Guard against electronic pickpocketing, warns expert
Many smartphones now have the capability to capture credit card information
An information technology security consultant in Halifax is warning that the technology that allows people to use their smartphones to skim credit card information from unsuspecting people will likely become more powerful and pervasive.
Many smartphones now have the capability to capture credit card information, storing the information on the phone so it can act as a credit card or an electronic wallet.
The technology is similar to tap-and-pay credit cards that allow users to purchase items simply by tapping their card on a pad at the cash register, using technology that relies on radio frequencies.
Travis Barlow, a security consultant, said with some relatively easy modifications to a Samsung Galaxy S3 phone and a free app, someone could digitally pickpocket key pieces of the information on debit and credit cards that could be used to make purchases.
"They actually say they don't show you all of the information. They do it on purpose. They just want to show you this is how you can test to see if your card has this information," Barlow said.
"That's great, but it's very easy for somebody to just rewrite that code."
Barlow said right now, taking the information from a card requires holding a smartphone close to a chip embedded in the card — he predicts even that will change in the near future.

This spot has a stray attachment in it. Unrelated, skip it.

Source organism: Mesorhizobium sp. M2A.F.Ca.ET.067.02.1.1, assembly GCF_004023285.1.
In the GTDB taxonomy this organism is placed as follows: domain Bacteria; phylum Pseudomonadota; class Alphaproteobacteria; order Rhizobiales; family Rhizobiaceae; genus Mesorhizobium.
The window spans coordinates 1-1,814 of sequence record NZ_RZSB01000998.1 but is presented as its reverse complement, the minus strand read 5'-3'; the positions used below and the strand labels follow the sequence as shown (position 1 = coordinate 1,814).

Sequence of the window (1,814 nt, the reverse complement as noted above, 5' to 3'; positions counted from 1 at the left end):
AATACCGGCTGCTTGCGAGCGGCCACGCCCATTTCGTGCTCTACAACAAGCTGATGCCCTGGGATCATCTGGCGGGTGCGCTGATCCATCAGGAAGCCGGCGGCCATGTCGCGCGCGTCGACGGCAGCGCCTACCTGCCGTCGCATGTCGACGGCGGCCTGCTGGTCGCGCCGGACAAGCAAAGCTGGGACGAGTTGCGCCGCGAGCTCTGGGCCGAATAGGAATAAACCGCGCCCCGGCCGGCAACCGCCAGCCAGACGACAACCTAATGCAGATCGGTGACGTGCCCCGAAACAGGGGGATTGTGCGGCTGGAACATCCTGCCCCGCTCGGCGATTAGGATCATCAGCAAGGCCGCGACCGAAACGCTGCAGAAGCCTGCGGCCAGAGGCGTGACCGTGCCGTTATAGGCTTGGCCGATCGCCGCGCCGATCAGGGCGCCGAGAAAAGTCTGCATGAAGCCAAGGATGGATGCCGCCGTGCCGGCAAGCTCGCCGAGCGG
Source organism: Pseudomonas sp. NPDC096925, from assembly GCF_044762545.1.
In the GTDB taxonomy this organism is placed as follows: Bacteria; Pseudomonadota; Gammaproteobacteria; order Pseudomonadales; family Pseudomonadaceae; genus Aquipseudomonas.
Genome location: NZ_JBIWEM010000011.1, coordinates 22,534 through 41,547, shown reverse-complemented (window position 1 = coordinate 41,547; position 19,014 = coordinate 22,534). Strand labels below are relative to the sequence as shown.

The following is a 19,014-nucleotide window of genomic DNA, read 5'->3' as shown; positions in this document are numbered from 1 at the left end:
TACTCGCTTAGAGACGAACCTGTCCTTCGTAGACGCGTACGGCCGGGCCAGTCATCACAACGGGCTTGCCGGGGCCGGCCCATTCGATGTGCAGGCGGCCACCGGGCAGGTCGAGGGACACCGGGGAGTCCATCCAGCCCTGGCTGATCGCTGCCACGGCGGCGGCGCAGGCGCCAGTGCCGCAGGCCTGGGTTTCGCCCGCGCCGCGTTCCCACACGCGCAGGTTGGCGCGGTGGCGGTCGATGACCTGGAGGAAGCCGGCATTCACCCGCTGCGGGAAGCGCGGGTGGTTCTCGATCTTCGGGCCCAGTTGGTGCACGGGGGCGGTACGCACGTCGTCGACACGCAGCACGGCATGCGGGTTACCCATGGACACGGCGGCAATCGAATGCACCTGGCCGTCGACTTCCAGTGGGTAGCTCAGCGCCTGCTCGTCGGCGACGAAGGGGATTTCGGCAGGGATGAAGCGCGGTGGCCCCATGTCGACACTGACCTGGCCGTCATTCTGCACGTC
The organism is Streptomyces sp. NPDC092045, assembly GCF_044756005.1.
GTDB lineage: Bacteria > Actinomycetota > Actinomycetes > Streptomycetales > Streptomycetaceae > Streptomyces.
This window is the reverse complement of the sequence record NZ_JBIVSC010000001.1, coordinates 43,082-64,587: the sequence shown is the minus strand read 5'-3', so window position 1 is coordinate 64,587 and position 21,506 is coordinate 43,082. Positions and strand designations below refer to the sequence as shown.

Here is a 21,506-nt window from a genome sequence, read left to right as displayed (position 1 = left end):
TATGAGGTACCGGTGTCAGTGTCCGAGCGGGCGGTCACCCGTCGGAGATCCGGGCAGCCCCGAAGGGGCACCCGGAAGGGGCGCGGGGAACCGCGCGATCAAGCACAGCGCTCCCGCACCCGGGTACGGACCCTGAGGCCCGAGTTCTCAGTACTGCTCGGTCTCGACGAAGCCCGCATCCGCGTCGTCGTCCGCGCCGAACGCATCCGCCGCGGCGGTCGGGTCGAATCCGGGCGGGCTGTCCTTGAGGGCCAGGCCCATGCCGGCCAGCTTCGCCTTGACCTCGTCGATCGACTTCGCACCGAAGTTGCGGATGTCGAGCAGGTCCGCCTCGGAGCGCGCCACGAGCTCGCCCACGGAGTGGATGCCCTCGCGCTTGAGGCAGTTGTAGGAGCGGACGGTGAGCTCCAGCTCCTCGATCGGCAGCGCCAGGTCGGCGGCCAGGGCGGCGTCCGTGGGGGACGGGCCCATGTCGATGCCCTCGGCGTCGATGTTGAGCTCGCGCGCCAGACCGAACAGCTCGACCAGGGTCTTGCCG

"As technology improves, probably in the next six to 12 months you'll see that only expand," he said.
"Theoretically I can walk by you and potentially grab that data."
Credit card companies insist multiple layers of security and advanced fraud detection technologies are keeping fraud rates low.
People with tap-and-pay credit cards can also protect their information with specially designed wallets and purses with metallic sleeves for credit and debit cards that can make it harder to read them.
Barlow said financial institutions developed the tap-and-pay technology for ease of payment, working under the assumption that people would spend more money if it was easier to pay for items.
"When they initially started rolling it out, everybody in the security community was against it. We still are, to an extent. We've come to expect the fact that it's going to be there, it's out there, not much we can do about it except keep raising awareness that yes, there is a problem here," he said.
"Watch who's around you, watch your card like you'd watch your drink in a strange environment."